Scaffolds Protect Transplanted Stem Cells to Increase Therapeutic Benefit

One of the major areas of focus in regenerative research is finding ways to enhance the ability of transplanted cells to integrate with tissue, survive, and induce healing and growth. In early, first generation stem cell therapies, near all cells die quite quickly. The span of benefits that result is a reaction of native cells to the molecular signals briefly generated by the transplanted cells. The anti-inflammatory effects of mesenchymal stem cell therapies as presently practiced is a good example.

One way to improve cell survival is to build an artificial environment that to some degree mimics the extracellular matrix. Given that starting point, however, one can start adding additional features, such as molecular signals that enhance cell resilience, or structures that isolate cells for a time from hostile surroundings. Scaffolding materials are evolving to primarily provide protection for transplanted cells, rather than just a familiar three-dimensional structure.

A car accident leaves an aging patient with severe muscle injuries that won't heal. Treatment with muscle stem cells from a donor might restore damaged tissue, but doctors are unable to deliver them effectively. A new method may help change this. Researchers engineered a molecular matrix, a hydrogel, to deliver muscle stem cells called muscle satellite cells (MuSCs) directly to injured muscle tissue in patients whose muscles don't regenerate well. In lab experiments on mice, the hydrogel successfully delivered MuSCs to injured, aged muscle tissue to boost the healing process while protecting the stem cells from harsh immune reactions. The method was also successful in mice with a muscle tissue deficiency that emulated Duchenne muscular dystrophy.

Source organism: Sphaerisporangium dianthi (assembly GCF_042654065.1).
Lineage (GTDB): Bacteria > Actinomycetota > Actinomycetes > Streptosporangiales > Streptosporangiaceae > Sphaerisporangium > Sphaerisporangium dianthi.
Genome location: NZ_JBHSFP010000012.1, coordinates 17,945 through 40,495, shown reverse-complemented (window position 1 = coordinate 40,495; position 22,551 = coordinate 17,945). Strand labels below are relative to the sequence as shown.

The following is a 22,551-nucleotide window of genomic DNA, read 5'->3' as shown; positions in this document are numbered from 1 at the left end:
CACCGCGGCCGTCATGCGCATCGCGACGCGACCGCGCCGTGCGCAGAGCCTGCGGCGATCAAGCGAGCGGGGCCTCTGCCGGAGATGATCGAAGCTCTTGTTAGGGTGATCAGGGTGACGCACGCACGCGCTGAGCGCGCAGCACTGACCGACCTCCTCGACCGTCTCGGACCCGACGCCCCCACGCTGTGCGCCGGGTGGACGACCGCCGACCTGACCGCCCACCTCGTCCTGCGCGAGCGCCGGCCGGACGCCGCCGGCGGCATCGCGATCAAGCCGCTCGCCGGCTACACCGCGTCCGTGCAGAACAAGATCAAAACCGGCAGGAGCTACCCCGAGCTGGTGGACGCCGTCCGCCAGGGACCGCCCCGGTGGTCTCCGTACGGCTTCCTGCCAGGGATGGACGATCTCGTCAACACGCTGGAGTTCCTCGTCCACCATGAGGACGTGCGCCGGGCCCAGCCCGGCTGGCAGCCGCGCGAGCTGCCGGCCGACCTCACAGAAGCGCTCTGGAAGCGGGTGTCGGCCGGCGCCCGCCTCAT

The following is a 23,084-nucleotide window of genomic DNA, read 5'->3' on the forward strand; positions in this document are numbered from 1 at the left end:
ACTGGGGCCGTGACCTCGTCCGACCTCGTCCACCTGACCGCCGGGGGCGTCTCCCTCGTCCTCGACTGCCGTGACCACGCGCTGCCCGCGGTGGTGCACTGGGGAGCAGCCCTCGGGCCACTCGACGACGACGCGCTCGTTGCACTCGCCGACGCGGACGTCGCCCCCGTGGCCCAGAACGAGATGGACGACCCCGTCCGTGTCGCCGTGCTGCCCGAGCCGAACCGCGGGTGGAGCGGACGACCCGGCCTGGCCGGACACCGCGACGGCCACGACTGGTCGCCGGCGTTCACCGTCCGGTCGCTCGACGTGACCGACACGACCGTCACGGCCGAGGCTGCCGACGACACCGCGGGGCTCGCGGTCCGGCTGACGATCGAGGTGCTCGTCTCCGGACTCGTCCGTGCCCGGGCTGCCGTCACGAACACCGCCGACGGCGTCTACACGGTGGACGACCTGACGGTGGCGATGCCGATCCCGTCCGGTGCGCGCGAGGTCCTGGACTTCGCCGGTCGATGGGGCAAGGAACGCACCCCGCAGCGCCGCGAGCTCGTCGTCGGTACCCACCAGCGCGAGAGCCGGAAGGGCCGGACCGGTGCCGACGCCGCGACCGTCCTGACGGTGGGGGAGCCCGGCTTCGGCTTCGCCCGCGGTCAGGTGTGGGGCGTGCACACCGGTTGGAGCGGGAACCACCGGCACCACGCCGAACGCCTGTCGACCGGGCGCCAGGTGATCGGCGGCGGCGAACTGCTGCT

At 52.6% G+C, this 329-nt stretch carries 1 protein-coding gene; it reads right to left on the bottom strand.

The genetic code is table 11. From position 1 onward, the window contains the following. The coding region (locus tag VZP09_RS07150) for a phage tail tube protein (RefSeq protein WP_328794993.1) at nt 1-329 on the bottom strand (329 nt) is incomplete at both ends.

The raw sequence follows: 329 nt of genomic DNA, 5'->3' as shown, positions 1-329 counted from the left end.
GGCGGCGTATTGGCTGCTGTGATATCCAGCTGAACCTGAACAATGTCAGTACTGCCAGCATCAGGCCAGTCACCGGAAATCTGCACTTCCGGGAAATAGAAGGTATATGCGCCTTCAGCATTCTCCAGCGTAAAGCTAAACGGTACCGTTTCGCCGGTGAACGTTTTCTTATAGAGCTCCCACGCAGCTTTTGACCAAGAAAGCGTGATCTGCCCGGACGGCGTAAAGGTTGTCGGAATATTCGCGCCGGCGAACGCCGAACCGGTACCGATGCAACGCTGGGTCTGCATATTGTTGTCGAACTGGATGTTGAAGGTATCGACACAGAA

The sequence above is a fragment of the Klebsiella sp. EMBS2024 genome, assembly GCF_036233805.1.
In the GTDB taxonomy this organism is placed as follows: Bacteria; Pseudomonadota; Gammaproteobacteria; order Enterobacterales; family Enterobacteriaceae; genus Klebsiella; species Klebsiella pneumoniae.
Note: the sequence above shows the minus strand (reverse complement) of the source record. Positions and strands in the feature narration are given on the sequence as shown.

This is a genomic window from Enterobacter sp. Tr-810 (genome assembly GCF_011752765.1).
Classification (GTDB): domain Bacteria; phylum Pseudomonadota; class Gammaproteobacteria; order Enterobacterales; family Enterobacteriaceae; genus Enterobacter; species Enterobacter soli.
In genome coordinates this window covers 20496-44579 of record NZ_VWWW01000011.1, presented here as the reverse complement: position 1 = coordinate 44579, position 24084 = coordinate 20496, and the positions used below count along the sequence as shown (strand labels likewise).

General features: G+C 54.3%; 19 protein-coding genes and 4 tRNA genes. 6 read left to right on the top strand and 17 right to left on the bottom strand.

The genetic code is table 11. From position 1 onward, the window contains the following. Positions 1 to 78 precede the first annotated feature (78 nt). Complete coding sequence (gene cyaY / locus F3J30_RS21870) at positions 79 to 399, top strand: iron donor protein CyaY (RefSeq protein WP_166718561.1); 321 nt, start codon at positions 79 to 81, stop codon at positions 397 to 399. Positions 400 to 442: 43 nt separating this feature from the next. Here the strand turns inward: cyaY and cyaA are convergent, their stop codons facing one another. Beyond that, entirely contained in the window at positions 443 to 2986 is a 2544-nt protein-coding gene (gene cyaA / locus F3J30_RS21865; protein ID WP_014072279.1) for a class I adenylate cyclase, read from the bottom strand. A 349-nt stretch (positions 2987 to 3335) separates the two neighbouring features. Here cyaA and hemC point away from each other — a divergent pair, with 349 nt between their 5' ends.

Simply injecting additional muscle satellite cells into damaged, inflamed tissue has proven inefficient, in part because the stem cells encounter an immune system on the warpath. "Any muscle injury is going to attract immune cells. Typically, this would help muscle stem cells repair damage. But in aged or dystrophic muscles, immune cells lead to the release a lot of toxic chemicals like cytokines and free radicals that kill the new stem cells. "Our new hydrogel protects the stem cells, which multiply and thrive inside the matrix. The gel is applied to injured muscle, and the cells engraft onto the tissues and help them heal."

"Muscle satellite cells are resident stem cells in your skeletal muscles. They live on muscle strands like specks, and they're key players in making new muscle tissue. As we age, we lose muscle mass, and the number of satellite cells also decreases. The ones that are left get weaker. It's a double whammy. At a very advanced age, a patient stops regenerating muscle altogether. With this system we engineered, we think we can introduce donor cells to enhance the repair mechanism in injured older patients. We also want to get this to work in patients with Duchene muscular dystrophy."



The fact that transplanted stem cells all die is probably good. Since they still deliver benefits worry the risk of forming teratoma..

Posted by: Cuberat at August 22nd, 2018 8:24 AM

I'm wondering if scientists could borrow a trick from cancer and genetically engineering the muscle satellite cells to temporarily express PD-1L or otther immuno suppressants in response to a a small molecule drug.

Posted by: Jim at August 22nd, 2018 9:18 AM

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